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July 2004, Volume 10, Number 3



Washington. Washington plans to spend $2.8 million to build and operate seasonal housing for migrant farm workers in the Wenatchee Valley over the next five years. The 10-acre Pangborn Cherry Harvest Camp, 35 tents on cement slabs with communal eating, cooking, laundry and bath facilities, filled up the first day with about 210 workers in response to a crack down on campers.

Gov. Gary Locke, traveling in Mexico in June 2004, said that the state would spend $40 million to build seasonal and temporary housing for farm workers and provide free health care to pregnant unauthorized women. Locke noted that he signed legislation allowing unauthorized children to attend Washington state universities at in-state tuition rates.

Washington's minimum wage is $7.16 an hour, and machines to pick cherries are spreading. Most have hydraulic arms that grasp the tree limb and shake the cherries off, catch them, and blow out leaves as the cherries are conveyed to harvest bins. Machines can harvest seven bins or 80 to 150 trees an hour, but only if the trees are pruned properly. Before harvesting, cherries are sprayed with Etherl, a loosening agent, so that they can more easily be shaken off the trees.

The Andean Trade Preference Act of 1991 provides incentives for Peruvian growers to switch from coca to alternate crops, including asparagus. Asparagus exports from Peru rose, surpassing coffee in 2003 as the leading export crop, and acreage in Washington fell from 30,000 in 1990 to 15,000 in 2003. Seneca Foods announced that it would close the last asparagus cannery in Washington after the 2004 season, eliminating capacity for processing half of the state's crop. While wages for Peruvian asparagus workers average $7 a day.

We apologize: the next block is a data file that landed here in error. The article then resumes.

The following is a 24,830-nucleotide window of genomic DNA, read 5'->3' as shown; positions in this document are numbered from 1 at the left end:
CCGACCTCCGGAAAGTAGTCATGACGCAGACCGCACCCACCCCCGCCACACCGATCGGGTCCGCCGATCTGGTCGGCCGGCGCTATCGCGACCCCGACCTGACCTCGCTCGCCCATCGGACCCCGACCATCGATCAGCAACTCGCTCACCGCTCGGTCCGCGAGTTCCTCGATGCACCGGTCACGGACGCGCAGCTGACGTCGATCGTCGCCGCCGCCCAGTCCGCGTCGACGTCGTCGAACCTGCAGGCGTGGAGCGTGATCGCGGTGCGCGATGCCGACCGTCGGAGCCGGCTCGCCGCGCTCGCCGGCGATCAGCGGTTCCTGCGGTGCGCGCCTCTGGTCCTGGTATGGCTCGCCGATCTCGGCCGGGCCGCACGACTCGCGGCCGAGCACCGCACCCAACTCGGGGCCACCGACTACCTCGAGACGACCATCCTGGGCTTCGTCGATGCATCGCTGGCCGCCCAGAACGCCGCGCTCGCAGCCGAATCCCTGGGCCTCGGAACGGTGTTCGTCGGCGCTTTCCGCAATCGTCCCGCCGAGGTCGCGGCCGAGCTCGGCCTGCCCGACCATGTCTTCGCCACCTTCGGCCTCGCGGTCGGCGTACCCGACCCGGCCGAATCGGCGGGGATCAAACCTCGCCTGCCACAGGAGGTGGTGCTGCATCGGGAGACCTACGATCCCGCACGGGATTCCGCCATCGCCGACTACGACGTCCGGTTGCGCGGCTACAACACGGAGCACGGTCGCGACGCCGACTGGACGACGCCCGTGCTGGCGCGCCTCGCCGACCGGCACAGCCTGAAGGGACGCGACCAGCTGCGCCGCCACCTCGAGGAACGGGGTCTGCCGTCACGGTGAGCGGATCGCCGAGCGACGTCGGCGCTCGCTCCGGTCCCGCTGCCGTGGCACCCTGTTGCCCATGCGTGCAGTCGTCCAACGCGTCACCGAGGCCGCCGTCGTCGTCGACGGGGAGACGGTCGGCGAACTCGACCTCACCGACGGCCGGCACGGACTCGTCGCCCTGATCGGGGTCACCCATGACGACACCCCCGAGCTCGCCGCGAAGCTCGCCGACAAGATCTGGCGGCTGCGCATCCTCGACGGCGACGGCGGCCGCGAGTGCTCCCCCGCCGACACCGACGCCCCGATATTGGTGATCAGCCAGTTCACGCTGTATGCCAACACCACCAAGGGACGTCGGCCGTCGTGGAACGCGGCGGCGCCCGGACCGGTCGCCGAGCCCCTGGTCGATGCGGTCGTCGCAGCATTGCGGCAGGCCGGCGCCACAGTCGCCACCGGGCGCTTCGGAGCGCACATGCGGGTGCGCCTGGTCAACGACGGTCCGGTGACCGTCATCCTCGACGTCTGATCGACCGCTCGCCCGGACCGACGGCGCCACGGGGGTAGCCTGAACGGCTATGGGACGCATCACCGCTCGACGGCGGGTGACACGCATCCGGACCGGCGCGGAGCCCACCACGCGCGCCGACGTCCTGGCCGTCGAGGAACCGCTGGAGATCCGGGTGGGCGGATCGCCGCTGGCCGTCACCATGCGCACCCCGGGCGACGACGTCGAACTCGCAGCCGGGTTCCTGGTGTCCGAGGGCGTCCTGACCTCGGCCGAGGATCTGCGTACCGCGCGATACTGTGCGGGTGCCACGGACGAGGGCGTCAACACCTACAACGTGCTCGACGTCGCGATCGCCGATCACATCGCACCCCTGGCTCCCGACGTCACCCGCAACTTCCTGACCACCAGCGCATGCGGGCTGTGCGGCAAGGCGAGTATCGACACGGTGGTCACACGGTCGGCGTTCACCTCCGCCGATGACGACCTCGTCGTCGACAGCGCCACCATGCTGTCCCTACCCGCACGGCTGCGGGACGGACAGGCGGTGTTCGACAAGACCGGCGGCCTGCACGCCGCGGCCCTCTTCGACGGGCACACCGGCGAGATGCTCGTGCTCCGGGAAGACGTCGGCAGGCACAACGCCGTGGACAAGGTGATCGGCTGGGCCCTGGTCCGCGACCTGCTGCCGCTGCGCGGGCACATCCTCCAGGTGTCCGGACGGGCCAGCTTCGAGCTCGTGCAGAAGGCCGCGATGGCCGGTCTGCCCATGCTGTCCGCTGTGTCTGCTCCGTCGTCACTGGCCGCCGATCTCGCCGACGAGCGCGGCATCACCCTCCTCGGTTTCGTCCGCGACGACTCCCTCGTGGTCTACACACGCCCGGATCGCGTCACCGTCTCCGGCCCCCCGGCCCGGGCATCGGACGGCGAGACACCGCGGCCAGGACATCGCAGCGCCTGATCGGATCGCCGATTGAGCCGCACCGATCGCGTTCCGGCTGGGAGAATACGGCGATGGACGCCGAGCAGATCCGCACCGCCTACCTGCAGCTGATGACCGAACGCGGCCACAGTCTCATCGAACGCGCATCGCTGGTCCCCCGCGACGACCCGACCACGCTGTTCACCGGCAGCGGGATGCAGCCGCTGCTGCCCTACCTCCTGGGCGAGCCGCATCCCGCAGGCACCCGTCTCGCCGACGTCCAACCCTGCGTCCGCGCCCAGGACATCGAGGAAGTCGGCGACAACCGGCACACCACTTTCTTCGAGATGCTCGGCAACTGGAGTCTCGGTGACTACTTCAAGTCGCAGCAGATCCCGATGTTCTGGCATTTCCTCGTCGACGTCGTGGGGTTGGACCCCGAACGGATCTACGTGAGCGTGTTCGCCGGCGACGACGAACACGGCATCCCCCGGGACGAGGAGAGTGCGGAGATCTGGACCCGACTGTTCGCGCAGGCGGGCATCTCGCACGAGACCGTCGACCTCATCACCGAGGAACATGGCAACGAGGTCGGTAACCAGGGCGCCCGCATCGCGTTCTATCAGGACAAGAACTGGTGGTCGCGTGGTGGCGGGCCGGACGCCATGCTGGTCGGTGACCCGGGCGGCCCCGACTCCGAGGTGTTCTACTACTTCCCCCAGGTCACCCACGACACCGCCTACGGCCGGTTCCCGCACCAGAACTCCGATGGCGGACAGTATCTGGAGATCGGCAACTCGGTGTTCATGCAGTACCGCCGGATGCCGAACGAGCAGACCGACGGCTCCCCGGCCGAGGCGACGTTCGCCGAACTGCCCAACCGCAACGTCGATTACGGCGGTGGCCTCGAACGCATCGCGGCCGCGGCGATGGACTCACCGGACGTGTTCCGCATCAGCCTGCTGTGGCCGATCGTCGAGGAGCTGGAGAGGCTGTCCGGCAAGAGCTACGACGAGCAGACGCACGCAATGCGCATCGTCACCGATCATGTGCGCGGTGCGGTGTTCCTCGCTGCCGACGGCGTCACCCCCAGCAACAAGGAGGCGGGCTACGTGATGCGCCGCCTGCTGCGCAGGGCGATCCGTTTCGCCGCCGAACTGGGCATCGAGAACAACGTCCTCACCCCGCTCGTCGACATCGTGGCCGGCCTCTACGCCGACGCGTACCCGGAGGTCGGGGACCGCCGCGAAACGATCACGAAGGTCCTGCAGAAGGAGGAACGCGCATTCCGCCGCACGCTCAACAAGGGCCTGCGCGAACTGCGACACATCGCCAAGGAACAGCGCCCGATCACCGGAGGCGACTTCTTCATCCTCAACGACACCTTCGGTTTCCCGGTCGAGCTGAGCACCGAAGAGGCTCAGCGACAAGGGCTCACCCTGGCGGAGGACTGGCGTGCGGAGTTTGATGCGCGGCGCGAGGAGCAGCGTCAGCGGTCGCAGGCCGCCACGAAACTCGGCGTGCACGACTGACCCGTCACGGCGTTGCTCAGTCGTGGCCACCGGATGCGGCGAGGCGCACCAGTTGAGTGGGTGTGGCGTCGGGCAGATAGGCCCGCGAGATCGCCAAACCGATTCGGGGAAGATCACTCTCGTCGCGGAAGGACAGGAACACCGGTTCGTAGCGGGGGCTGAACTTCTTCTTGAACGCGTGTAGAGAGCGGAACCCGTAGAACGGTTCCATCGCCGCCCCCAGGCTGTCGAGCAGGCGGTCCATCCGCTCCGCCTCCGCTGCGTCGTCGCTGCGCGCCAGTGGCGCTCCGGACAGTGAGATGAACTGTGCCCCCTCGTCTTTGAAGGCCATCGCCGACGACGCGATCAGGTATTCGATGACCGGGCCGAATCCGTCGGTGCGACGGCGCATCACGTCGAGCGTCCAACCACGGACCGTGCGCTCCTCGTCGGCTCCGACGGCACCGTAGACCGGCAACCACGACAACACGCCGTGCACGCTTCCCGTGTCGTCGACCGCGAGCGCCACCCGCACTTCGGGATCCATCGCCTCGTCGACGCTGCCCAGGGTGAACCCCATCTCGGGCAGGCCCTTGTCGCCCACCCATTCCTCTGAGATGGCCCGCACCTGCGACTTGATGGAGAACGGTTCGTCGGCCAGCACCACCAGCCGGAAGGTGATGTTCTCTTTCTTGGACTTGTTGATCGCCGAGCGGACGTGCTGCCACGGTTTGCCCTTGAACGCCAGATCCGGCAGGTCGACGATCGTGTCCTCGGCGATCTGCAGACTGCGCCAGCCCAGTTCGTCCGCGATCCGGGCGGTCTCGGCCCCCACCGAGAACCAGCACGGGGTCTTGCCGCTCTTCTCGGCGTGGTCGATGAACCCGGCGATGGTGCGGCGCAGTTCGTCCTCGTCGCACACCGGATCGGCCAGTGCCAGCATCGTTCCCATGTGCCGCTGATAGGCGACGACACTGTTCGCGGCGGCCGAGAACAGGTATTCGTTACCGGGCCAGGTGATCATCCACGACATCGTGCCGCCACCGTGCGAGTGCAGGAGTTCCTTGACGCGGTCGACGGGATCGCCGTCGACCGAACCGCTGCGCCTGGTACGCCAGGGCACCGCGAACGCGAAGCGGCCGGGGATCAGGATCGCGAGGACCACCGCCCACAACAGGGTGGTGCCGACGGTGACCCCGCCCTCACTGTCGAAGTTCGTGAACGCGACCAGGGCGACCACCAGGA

Washington's state government in 2004 provided almost $4 million to study the mechanization of processing and packing plants and to develop a mechanical asparagus harvester. Farmers invest about $2,000 an acre to plant asparagus, which is expected to produce for 14 years.

Wenatchee, 150 miles from Seattle and east of the Cascade mountains, is the "Apple Capital of the World," but acreage has declined 50 percent since 1987 as a result of a shift away from Red Delicious and increased competition from especially China. Tourism and grape-growing are expanding.

Oregon. The Columbia River Dairies in Boardman, Oregon employs 140 workers to milk 12,000 cows. In July 2004, 17 workers settled claims for $70,000 in Spring 2004 after alleging that they were not paid for overtime work; 69 workers sued the dairy, but most settled for $800 each.

Alwyn Scott, "State losing asparagus war to Peru plants," Seattle Times, June 4, 2004. "State pledges money to house migrant farmworkers," Associated Press, May 4, 2004.

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